This research effort was part of the Project on Human Development
in Chicago Neighborhoods, which is a long-range study of the
determinants of antisocial behavior, delinquency and crime, and
substance abuse. A new measurement tool covers multiple aspects
of violence. It includes witnessing violence as well as
experiencing violence, covers a range from less serious to more
serious events, and also extends to sexual violence. It was used
in a pilot test that consisted of interviews with 80 people who
are part of the ongoing project. They were asked about their
lifetime and recent (past year) exposure to 18 different violent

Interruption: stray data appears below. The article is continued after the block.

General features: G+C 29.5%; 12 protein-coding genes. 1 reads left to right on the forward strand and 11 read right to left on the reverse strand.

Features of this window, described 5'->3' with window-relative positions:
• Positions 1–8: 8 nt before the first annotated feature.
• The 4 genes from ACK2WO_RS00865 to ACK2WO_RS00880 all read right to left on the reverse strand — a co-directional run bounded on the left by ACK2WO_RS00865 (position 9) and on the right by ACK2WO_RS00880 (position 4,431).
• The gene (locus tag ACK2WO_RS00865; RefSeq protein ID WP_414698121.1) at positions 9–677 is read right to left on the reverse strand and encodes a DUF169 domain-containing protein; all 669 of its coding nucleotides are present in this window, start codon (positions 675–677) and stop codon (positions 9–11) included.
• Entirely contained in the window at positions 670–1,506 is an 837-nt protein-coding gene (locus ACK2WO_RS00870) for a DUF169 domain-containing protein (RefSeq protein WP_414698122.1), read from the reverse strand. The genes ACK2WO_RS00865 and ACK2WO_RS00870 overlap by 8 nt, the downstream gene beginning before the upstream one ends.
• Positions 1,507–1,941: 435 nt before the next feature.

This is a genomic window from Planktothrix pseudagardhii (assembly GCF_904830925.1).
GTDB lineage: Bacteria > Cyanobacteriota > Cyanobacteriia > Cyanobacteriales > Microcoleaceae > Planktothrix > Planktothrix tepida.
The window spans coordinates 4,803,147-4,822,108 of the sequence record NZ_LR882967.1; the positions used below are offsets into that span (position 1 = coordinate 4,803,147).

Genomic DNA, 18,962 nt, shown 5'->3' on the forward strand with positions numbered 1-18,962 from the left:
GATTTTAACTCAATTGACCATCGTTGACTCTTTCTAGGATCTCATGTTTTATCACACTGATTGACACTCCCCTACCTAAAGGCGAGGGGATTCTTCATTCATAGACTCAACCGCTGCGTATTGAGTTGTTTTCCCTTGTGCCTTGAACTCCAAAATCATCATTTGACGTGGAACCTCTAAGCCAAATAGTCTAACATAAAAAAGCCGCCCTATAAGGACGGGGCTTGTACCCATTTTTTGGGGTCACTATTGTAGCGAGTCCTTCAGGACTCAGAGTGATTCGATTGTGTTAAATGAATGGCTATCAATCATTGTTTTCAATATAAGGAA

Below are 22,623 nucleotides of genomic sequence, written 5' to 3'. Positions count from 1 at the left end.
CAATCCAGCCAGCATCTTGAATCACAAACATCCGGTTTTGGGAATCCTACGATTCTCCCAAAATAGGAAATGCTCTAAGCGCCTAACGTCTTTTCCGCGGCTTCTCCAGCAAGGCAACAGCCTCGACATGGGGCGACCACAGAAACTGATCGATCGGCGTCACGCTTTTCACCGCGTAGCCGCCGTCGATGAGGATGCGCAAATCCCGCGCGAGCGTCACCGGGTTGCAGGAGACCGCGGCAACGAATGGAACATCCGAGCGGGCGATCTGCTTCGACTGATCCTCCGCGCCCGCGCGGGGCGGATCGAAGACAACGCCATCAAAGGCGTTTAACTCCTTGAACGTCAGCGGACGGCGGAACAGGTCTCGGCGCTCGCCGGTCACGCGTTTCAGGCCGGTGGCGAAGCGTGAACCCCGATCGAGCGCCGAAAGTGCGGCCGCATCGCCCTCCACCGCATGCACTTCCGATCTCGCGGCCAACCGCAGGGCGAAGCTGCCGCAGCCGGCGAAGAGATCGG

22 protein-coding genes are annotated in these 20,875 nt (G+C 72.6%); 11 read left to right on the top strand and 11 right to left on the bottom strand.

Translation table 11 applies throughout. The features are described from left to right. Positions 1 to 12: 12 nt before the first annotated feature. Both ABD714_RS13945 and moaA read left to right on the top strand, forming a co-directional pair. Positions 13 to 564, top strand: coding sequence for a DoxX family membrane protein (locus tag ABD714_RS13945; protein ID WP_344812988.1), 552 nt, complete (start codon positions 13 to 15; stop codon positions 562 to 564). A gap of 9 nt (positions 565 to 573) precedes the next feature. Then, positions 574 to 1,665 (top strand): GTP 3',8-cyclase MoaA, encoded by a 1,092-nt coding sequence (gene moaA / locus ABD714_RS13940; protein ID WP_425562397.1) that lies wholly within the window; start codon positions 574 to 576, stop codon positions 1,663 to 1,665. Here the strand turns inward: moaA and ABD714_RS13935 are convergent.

events that they had either witnessed or personally experienced.
The findings revealed a wide range of exposure to violence, from
88 percent who said they had seen someone hit during their
lifetime to the 3 percent who had been sexually assaulted during
the past year. Violent victimization in this sample of urban
youth was also common, with 8 percent reporting that in the past
year they were shot at, 15 percent saying they were attacked with
a weapon, and 31 percent saying they were hit; one in seven (14
percent) had been sexually assaulted during his/her lifetime.
Data are also reported on patterns of exposure to violence and
neighborhood violence. The paper concludes with a discussion of
the expanded use of the instrument.